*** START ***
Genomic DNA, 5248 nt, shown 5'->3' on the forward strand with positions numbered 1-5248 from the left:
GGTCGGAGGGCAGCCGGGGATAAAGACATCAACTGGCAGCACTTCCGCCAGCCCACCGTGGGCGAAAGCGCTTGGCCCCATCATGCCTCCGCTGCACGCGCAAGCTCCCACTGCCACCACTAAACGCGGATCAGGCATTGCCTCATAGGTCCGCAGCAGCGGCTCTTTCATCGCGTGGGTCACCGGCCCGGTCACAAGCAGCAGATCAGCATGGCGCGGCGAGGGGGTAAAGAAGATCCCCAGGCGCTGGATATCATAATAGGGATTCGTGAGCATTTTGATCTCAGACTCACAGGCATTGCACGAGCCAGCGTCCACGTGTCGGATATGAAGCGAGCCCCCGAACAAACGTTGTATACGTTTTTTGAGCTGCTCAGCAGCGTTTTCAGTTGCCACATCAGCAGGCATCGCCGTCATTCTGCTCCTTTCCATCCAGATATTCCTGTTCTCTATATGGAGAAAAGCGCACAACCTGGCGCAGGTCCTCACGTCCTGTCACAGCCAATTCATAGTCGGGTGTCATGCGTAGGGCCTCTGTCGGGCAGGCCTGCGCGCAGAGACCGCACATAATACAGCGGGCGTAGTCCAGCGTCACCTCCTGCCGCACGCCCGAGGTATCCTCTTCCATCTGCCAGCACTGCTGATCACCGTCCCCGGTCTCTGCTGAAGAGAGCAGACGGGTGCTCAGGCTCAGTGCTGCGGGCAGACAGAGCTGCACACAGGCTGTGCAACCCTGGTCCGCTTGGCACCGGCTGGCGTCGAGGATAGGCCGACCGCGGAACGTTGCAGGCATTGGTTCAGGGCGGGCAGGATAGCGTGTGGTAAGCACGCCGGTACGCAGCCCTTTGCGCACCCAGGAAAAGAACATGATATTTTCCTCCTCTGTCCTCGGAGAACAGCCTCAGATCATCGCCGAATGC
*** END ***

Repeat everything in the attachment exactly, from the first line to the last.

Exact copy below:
Genomic DNA, 5248 nt, shown 5'->3' on the forward strand with positions numbered 1-5248 from the left:
GGTCGGAGGGCAGCCGGGGATAAAGACATCAACTGGCAGCACTTCCGCCAGCCCACCGTGGGCGAAAGCGCTTGGCCCCATCATGCCTCCGCTGCACGCGCAAGCTCCCACTGCCACCACTAAACGCGGATCAGGCATTGCCTCATAGGTCCGCAGCAGCGGCTCTTTCATCGCGTGGGTCACCGGCCCGGTCACAAGCAGCAGATCAGCATGGCGCGGCGAGGGGGTAAAGAAGATCCCCAGGCGCTGGATATCATAATAGGGATTCGTGAGCATTTTGATCTCAGACTCACAGGCATTGCACGAGCCAGCGTCCACGTGTCGGATATGAAGCGAGCCCCCGAACAAACGTTGTATACGTTTTTTGAGCTGCTCAGCAGCGTTTTCAGTTGCCACATCAGCAGGCATCGCCGTCATTCTGCTCCTTTCCATCCAGATATTCCTGTTCTCTATATGGAGAAAAGCGCACAACCTGGCGCAGGTCCTCACGTCCTGTCACAGCCAATTCATAGTCGGGTGTCATGCGTAGGGCCTCTGTCGGGCAGGCCTGCGCGCAGAGACCGCACATAATACAGCGGGCGTAGTCCAGCGTCACCTCCTGCCGCACGCCCGAGGTATCCTCTTCCATCTGCCAGCACTGCTGATCACCGTCCCCGGTCTCTGCTGAAGAGAGCAGACGGGTGCTCAGGCTCAGTGCTGCGGGCAGACAGAGCTGCACACAGGCTGTGCAACCCTGGTCCGCTTGGCACCGGCTGGCGTCGAGGATAGGCCGACCGCGGAACGTTGCAGGCATTGGTTCAGGGCGGGCAGGATAGCGTGTGGTAAGCACGCCGGTACGCAGCCCTTTGCGCACCCAGGAAAAGAACATGATATTTTCCTCCTCTGTCCTCGGAGAACAGCCTCAGATCATCGCCGAATGC